The day of the interview
In addition to asking for their hiring paperwork, I work with the applicant to schedule a one-on-one interview. Some caterers prefer to hold group interviews for part-time staff, but I’ve found that it’s difficult to properly evaluate applicants if I can’t give them my full attention. The downside though is that interviews take up more of your time. To mitigate that, I recommend you designate one day of the week as your interview day and block off a few hours for applicants to come in, one after another. That way, interviews aren’t constantly interrupting the rest of your work.
I also ask applicants to do some research on our company before their interview. I don’t expect anything major — just that they read up on our site, menu, Yelp reviews, or something to get a feel for what kind of company we are. I think an applicant’s willingness to do some quick research says a lot about their attitude toward the job.
When the applicant shows up for their interview, there are a few red flags I look for immediately:
- They didn’t bring their forms. When this happens, I ask the applicant to leave and come back next week with the forms completed. It’s not a good sign, but I’m willing to give the person a second chance — most jobs don’t ask for these materials so early in the interview process, it’s possible they just forgot.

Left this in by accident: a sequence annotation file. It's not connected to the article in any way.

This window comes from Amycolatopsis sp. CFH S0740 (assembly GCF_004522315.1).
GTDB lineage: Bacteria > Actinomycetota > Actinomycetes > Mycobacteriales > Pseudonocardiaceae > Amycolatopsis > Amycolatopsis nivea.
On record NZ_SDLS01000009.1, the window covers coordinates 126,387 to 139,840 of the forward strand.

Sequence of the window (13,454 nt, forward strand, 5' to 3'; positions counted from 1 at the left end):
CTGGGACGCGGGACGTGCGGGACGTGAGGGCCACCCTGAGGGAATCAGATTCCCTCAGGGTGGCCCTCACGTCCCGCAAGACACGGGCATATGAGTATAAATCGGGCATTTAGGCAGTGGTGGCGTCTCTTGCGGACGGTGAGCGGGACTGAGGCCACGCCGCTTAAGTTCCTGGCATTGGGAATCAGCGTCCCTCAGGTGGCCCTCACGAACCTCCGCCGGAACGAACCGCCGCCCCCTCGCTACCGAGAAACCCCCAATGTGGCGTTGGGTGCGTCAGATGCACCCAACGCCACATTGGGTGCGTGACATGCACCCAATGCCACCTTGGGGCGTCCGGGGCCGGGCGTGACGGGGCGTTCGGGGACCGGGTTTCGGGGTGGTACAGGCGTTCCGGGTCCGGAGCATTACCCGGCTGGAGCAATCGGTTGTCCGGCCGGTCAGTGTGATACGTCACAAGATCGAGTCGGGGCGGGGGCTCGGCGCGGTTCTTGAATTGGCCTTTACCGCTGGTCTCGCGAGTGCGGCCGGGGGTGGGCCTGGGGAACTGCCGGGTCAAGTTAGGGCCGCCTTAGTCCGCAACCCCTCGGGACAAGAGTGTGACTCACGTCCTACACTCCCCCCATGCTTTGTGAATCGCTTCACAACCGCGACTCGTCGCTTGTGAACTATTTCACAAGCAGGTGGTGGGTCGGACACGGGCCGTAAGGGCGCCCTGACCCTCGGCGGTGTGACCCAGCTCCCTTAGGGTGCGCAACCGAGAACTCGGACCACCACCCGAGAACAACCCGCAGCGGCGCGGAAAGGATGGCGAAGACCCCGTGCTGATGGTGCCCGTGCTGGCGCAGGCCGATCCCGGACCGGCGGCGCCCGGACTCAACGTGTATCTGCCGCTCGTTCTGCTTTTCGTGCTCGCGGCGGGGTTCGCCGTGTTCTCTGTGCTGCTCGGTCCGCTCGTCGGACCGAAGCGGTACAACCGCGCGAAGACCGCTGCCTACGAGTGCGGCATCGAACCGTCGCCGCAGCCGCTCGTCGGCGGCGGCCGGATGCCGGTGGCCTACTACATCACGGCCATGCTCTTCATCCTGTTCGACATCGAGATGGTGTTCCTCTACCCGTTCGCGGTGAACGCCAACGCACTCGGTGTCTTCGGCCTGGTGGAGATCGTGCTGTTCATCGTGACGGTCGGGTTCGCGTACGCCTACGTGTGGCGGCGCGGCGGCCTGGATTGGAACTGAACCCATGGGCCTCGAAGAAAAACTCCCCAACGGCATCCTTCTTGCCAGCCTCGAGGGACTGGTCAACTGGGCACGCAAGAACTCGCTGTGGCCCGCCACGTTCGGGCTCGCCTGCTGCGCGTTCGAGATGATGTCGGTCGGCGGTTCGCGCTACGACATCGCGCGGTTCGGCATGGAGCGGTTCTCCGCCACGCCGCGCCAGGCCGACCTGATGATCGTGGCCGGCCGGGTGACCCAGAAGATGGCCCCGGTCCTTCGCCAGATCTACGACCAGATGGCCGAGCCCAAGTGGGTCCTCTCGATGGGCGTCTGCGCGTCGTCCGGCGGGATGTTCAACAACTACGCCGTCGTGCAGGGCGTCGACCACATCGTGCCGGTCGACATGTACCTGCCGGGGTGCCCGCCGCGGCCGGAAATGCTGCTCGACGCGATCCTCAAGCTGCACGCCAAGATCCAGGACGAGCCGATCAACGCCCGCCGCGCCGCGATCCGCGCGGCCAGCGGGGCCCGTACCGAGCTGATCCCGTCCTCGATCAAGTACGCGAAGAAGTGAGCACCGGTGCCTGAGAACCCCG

- They’re dressed inappropriately. In this case, I’ll thank them for bringing their forms and again ask that they leave and come back next week with a more professional outfit. Again, I’m willing to give the benefit of the doubt here since lots of people — especially younger folks — may genuinely not know what clothes are appropriate for work.
- They’re friends with the owner. In catering, it’s not uncommon for a part-time worker to be connected to the owner in some way — maybe they’re a nephew or family friend. Most of the time, they’re great employees, but some of them may think their relationship gives them license to slack off. I try to nip that in the bud by immediately making it clear they’ll be held to the same standards as everyone else, and generally scrutinize their attitude a bit more — both as applicants and as employees when hired.